As Ian Leslie writes: “If, as seems increasingly likely, the nutritional advice on which we have relied for 40 years was profoundly flawed, this is not a mistake that can be laid at the door of corporate ogres. Nor can it be passed off as innocuous scientific error. What happened to John Yudkin belies that interpretation. It suggests instead that this is something the scientists did to themselves – and, consequently, to us. We tend to think of heretics as contrarians, individuals with a compulsion to flout conventional wisdom. But sometimes a heretic is simply a mainstream thinker who stays facing the same way while everyone around him turns 180 degrees. When, in 1957, John Yudkin first floated his hypothesis that sugar was a hazard to public health, it was taken seriously, as was its proponent. By the time Yudkin retired, 14 years later, both theory and author had been marginalised and derided. Only now is Yudkin’s work being returned, posthumously, to the scientific mainstream.”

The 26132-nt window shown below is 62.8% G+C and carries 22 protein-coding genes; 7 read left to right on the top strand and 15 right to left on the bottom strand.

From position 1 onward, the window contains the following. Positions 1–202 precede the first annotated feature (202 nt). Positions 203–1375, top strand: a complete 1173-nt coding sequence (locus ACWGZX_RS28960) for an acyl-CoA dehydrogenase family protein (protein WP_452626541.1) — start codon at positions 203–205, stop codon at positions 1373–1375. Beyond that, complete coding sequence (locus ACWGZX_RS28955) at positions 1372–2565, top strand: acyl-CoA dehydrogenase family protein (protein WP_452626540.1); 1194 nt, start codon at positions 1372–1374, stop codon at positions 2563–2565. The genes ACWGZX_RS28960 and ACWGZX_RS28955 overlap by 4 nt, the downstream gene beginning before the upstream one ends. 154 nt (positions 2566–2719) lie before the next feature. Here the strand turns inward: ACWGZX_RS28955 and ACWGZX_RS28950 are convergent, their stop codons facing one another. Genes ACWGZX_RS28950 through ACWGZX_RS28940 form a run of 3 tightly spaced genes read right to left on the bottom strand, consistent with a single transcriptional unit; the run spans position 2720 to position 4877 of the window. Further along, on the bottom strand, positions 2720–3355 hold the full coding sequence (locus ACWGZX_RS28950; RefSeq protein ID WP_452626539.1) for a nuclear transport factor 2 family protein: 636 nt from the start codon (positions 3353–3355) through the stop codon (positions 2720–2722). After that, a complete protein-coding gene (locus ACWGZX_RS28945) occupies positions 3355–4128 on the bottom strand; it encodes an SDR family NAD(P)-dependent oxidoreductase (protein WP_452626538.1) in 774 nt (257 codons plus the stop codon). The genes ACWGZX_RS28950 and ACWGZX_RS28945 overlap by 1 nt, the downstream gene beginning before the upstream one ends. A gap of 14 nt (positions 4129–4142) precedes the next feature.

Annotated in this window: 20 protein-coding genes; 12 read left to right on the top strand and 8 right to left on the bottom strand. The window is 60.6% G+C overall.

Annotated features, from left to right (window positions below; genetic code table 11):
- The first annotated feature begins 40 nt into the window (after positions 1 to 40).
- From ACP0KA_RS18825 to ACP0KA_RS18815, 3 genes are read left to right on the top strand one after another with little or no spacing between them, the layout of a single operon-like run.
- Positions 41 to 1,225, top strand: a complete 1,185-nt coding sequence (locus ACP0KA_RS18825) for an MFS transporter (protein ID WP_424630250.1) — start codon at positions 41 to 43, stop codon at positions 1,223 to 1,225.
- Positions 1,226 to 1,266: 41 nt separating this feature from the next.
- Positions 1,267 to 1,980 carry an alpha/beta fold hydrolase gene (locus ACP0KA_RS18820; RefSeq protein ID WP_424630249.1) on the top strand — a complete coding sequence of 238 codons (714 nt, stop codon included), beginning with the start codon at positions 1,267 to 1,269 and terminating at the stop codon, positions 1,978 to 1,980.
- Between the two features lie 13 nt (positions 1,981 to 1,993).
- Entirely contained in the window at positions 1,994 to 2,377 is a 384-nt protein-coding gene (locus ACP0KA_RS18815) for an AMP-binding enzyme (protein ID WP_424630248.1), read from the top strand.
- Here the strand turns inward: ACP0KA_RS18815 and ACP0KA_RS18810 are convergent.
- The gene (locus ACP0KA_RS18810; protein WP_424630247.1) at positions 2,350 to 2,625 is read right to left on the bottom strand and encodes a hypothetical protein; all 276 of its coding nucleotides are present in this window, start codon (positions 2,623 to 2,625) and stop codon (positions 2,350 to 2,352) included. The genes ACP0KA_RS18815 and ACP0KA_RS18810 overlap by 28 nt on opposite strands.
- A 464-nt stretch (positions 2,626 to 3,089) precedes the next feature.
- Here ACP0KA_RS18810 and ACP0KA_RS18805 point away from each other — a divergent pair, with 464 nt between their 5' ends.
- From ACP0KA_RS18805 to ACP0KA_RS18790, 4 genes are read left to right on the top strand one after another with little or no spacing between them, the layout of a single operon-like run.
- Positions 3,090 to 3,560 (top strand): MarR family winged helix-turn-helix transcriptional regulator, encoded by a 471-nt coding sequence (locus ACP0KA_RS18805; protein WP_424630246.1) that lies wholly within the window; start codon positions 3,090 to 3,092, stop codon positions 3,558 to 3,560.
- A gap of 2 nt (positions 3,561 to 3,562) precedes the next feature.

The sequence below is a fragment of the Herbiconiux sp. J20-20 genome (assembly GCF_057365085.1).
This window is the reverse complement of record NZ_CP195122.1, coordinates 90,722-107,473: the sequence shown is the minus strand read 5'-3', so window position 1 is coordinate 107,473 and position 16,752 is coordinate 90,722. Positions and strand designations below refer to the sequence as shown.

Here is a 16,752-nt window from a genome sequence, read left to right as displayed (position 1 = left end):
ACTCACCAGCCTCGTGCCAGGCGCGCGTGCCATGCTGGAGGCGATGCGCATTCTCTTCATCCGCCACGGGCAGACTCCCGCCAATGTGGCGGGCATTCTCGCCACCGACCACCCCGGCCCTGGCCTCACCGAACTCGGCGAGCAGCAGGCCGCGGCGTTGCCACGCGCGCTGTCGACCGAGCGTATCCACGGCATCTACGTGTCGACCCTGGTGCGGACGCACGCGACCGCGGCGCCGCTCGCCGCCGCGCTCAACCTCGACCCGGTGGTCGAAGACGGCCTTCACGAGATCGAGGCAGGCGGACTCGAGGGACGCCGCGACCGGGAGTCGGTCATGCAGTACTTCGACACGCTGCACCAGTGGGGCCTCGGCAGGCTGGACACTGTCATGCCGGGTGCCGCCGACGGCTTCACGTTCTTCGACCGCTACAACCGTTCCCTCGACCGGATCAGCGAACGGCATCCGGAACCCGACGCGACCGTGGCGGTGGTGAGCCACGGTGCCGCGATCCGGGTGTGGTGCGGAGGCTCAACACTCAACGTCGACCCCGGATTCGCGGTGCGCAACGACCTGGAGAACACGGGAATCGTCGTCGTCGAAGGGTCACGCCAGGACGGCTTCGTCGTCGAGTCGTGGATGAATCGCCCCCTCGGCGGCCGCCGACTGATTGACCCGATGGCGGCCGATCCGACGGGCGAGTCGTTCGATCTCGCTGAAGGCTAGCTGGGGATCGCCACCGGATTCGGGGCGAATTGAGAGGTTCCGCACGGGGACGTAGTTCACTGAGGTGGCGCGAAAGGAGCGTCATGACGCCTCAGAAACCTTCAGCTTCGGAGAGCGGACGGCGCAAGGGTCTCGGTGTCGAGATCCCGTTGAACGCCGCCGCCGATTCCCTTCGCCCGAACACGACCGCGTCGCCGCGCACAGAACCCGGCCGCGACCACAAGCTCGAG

You can read the whole piece here.

Several observations from me:

1) This is a genuinely shocking story, unlike the Panama papers, which generally seem to involve rich people obeying the law but offending the Guardian and others by being extremely rich. I’m usually pretty hard to convince on this health nut stuff. I like sugar. I detest being told what to do by Jamie Oliver and puritanical government health ministers. Sometimes, however, vague prejudices only get us so far in understanding the extent and complexity of a problem. Sometimes we need to put the mantras down and turn on our brains.